***For some odd reason, this one was queued vs. showing in my posts from last week, no idea why. So, re-posting the right way***I can see why the mythically (or real) Maenads of olde would’ve LOVED a good rave in these times. It was through dance that they found themselves, found that higher state of being. It was through EXCESS that they became physically mad, psychotic, enraged with the need to service that which they considered ‘the divine’.
What could or couldn’t be divine? What’s right or what’s wrong, about the methods and choices other Pagans use in order to worship their patron Goddess or God? What is the necessity of following rules and guidelines, in order to perform magic ‘correctly?’
Magic isn’t about right or wrong, ceremony or decadence, what color you wore or how you interpret the words written in parchment.
A movie called Stigmata struck me with words that may or may not be true – but have always FELT true when it comes to my thoughts about the Divine Presence, whether male or female (it just happens to be female to me). This movie had a lost text of the bible, that started with the following:
Jesus said the kingdom of God is in you and all about you not in a building of stone and wood Split a timber and I am there look under a stone and you will find me?
When I heard those words the first time, they struck me hard – actually made me cry. At the time, I was still a non-practising Episcopalian. Now? I’m very much making my moves, and theological study and religious beliefs about Isis worship — it just simply makes sense, and feels right to me. It’s what was always there, for a very long time; I truly feel that I have simply reconnected with what was always there.
Egyptian Paganism & the Hellenic traditions have been in my heart since I was in elementary school. My borderline obsession with reading books about the old Dynasties of Egypt and the myths of old Rome & Greece, now comes full circle as I realize I was simply searching for something that reminded me of “me.” It simply, without fail, made sense to me. It wasn’t about dog-headed and bird-headed gods and goddesses, it was only about the one, she who had always been there. And there are a lot of people who feel offended by the fact that I don’t see ‘her’ as a HE, and vice-versa, that I don’t worship the others as patron Gods and Goddesses, also.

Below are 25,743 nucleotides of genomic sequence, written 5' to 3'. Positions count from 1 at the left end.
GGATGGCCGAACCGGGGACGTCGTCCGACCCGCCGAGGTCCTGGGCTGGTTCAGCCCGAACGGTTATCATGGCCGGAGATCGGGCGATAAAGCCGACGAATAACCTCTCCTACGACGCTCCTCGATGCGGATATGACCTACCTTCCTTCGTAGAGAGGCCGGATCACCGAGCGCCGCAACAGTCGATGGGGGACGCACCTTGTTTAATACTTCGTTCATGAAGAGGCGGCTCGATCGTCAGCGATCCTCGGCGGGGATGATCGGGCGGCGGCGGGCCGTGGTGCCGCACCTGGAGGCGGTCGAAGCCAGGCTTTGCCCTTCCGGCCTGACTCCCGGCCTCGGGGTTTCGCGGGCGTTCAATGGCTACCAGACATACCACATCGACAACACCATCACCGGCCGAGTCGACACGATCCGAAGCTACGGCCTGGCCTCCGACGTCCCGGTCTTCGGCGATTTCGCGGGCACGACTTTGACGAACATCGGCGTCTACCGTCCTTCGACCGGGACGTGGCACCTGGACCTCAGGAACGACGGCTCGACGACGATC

What I’ve learned is that the only person that you can satisfy when it comes to your personal theology, YOUR beliefs, is You. It’s what makes *your* heart beat, what makes your pulse quicken, what floods your dreamscape. And what’s unfortunate as that the human race has not learned after all these millenia and years to respect each other’s beliefs and principles, as they are all simply based on one – doing to others as you would have done to yourself.
I’ve begun looking into the story of Skopas, whose statue stands today as the simple of passion for one’s god/goddess, a symbol of Bacchic ‘frenzy’ or devotion, furor even, for their God. The Maenads’ mark on history most certainly may be gone but not forgotten. They are a part of Hellenic tradition & Greek mythos that still inspires me to this day – the part I most identify with. Excess has nearly killed me many a time; you’d think I’d learn. But that was the excess of the chemical, the material. The Excess of Passion – it’s an emotion and action I’ve never found myself quite able to let fully go of. My great passion for the things I do, and how I do them, more often offends others and gets me in trouble. But my great passion is what sets me apart – being fearless by being possessed by a nearly orgiastic ‘passion’ may be considered dangerous by some, but boundary-pushing by others. Me included. So as I start to study these things, I try to remember that it’s ok to express here the feelings inspired by being struck damn near dumb and stupified by the Divine. She called me home, I went. And regardless of where that takes me, I can tell you for a fact that the magic of she has led me nowhere that I can suffer harm throughout this new year of my worshipping her. My senses, and my instincts are so razor sharp now, that I doubt myself no more. I follow my heart without fear this time, and if that’s madness – so mote it be.